They would join the world's largest automaker, Toyota Motor, whose financial unit has already requested public money to help it through a credit crunch that has made it more expensive to raise funds in financial markets. "Due to current economic conditions, we are considering using public funds in addition to our usual sources of funding," a Honda spokeswoman said.
The companies declined to say how much public aid they would request from the state-backed Japan Bank for International Cooperation. "We're not in a situation where we desperately need funds, but as the opportunity has presented itself, we believe we should make the best use of whatever funding" is available, said Nissan spokesman Mitsuru Yonekawa.
Japan's export-dependent automakers have been badly hurt by a global economic crisis that has caused demand for their vehicles to tumble. Toyota's wholly-owned financial subsidiary is asking for about 200 billion yen (two billion dollars), according to Japanese media. The automaker has said it is seeking aid but declined to confirm the amount.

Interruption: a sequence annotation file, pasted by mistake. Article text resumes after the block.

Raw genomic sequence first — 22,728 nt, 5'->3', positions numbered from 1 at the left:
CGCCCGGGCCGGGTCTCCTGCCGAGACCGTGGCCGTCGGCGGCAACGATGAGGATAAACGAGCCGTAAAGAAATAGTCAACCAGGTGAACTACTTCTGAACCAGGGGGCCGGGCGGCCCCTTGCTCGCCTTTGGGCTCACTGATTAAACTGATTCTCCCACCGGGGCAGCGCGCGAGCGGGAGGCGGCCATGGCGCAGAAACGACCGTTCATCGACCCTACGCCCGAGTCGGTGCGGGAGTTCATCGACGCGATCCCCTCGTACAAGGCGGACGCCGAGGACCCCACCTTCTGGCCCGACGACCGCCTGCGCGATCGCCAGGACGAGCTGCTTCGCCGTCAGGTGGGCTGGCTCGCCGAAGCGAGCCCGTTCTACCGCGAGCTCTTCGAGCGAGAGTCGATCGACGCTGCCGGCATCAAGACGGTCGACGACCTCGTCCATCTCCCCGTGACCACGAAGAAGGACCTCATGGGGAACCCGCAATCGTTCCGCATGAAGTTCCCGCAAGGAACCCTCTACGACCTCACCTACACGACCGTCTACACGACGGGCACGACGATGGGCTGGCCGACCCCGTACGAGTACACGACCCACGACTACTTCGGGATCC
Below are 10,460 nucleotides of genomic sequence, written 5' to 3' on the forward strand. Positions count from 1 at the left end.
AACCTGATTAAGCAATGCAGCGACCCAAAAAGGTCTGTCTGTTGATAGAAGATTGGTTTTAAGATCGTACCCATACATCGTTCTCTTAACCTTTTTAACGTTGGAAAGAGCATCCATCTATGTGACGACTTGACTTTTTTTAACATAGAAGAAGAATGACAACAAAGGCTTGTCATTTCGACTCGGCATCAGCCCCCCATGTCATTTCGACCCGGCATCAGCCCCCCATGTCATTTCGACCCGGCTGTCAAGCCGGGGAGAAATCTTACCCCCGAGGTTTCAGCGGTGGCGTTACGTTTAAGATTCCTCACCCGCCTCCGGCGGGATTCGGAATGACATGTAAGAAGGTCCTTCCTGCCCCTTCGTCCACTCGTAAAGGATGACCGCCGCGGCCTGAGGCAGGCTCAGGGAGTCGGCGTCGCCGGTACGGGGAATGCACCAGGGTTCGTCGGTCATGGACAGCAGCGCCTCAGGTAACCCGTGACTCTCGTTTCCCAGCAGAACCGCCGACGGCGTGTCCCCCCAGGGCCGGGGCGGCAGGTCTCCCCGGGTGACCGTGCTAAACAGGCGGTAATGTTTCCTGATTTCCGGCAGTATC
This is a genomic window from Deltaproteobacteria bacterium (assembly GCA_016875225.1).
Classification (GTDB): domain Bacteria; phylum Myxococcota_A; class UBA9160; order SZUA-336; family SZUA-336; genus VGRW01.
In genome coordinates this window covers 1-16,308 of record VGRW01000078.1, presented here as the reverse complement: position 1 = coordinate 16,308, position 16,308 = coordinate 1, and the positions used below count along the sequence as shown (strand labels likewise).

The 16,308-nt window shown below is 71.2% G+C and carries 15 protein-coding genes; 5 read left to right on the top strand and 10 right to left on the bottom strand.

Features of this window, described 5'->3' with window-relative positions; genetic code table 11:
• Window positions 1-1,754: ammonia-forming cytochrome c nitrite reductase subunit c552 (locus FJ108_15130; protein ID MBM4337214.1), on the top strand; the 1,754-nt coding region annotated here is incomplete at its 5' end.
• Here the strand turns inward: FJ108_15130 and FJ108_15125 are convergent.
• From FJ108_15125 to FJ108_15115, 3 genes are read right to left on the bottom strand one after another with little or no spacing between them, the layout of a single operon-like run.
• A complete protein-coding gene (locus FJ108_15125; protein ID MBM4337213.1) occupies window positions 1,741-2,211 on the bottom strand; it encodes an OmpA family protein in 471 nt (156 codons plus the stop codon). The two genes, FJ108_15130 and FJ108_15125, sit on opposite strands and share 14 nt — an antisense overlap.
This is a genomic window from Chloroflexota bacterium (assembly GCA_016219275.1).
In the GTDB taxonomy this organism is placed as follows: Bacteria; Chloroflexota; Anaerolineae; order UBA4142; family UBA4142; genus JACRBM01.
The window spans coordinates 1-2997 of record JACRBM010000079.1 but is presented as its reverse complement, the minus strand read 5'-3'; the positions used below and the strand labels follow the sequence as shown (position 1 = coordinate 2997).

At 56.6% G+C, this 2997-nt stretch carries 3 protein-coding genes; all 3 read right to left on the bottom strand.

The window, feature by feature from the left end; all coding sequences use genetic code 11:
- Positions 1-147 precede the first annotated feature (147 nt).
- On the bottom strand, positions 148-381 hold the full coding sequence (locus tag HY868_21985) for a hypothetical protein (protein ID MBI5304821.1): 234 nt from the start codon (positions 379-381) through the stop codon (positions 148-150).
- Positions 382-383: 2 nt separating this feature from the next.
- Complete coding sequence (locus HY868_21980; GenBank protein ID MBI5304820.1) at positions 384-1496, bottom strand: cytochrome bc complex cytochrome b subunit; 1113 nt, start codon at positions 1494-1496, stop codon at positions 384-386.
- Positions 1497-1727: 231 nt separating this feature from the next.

Tokyo said this week that it would use five billion dollars from its foreign currency reserves to help keep credit flowing to cash-strapped companies.
Automakers in the United States and Europe are also seeking financial lifelines from governments to help them stay afloat.
Japan's Mitsubishi Motors meanwhile said that it was not considering borrowing government funds at the moment due to a lack of clarity over the lending scheme.
Toyota, Nissan and Mazda are bracing to end this financial year to March in the red due to weak sales and a strong yen, while Honda expects a sharp fall in profits.
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